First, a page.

Now, this example is somewhat simple, but hopefully, you can see how CTEs can make very complicated queries easier to read and understand at a glance.
Now, using CTEs to improve the readability of a query, is nice, but it's not the most interesting thing you can do with CTEs.
The really interesting thing you can do with CTEs is a form of recursion.
Ok, so what does recursion mean in the context of CTEs?
Well, it's recursive because it references itself inside the CTE?
Now, this concept of recursion might seem a bit fuzzy at the moment, but I think a simple example of how to do recursion with CTEs should help you wrap your head around what it is.
Ok, so what's the simple example we'll be looking at?
Well, we're going to use a recursive CTE to generate the following resultset. Basically, we're going to create a result with 10 rows, where each row has a number going from 1 to 10.
So to do this, I'll say, with and I'll use the recursive keyword, followed by a name for our CTE, I'll call this the counter CTE, then I'll say, as, followed by a set of parenthesis.
Now, inside the parenthesis, we're going to write two queries, separated by the union all operator.
We'll call the first query the anchor query, and we'll call the second query the recursive query.
Now, the anchor query, here, is executed first and it's only executed once, to bootstrap the recursive query.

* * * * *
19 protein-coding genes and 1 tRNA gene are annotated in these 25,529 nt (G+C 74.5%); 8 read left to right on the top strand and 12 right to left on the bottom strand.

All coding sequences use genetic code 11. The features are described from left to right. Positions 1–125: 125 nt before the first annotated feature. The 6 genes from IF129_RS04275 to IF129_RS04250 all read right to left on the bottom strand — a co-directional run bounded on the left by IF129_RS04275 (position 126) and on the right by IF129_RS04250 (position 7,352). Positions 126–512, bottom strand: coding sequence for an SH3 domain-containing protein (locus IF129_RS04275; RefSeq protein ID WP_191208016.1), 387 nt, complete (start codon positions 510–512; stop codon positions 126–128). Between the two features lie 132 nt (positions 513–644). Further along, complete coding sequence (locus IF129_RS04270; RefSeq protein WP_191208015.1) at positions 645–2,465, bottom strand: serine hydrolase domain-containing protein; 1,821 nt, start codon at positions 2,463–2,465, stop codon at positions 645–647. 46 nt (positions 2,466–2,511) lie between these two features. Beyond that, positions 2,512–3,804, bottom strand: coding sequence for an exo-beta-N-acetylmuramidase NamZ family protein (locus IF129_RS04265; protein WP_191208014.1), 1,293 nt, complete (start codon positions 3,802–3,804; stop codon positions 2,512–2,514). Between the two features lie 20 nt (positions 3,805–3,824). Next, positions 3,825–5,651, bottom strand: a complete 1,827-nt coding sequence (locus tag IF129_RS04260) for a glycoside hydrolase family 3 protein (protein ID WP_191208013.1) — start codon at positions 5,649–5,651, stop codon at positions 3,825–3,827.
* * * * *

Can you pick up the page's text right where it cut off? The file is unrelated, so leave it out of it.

So, what do we want the anchor query to return?
Well, remember, we're wanting a set of rows with the numbers 1 through 10, so our first query should return the number one, so to do this, I'll say, select 1 and I'll give it an alias of num.
Now, the query we add after the union, the recursive query, is different from the anchor query here, in that it recursively queries the CTE. In other words, if I were to say, select num from counter, as the second, recursive query, the num value here, initially comes from this query, so initially the num is 1.
What do you think will happen if I run this query?
Well, let's try it, so first I'll invoke the CTE by saying, select star from our counter cte, and then I'll run the query.
Ok, so what's going on here?
Well, it appears that I created an infinite loop or more accurately an infinite recursion, so I'll go ahead and kill this query.
Ok, obviously that wasn't what we were wanting, but we can get closer to a working solution, by simply incrementing the num value here.
So, what do you think will happen if I run this query?
Well, lets try it.
Ok, well that's slightly better, in that our number is incrementing, but we've still got an infinite recursion.
So, how do we prevent an infinite recursion?
Well, the way to break out of a recursive CTE is by having this second query, the recursive query, return an empty result.
So for example, I could add a where clause to our second query where I say only return a result if the num is less than 10.
So, now when the number is incremented to 10, this where clause will be false and the query won't return a result, which breaks us out of the recursive query.
Now, let's go ahead and try this, and it worked, cool.
All right, this simple example hopefully gave you a basic sense of how a recursive CTE works, but you're probably wondering, when would you typically use a recursive CTE?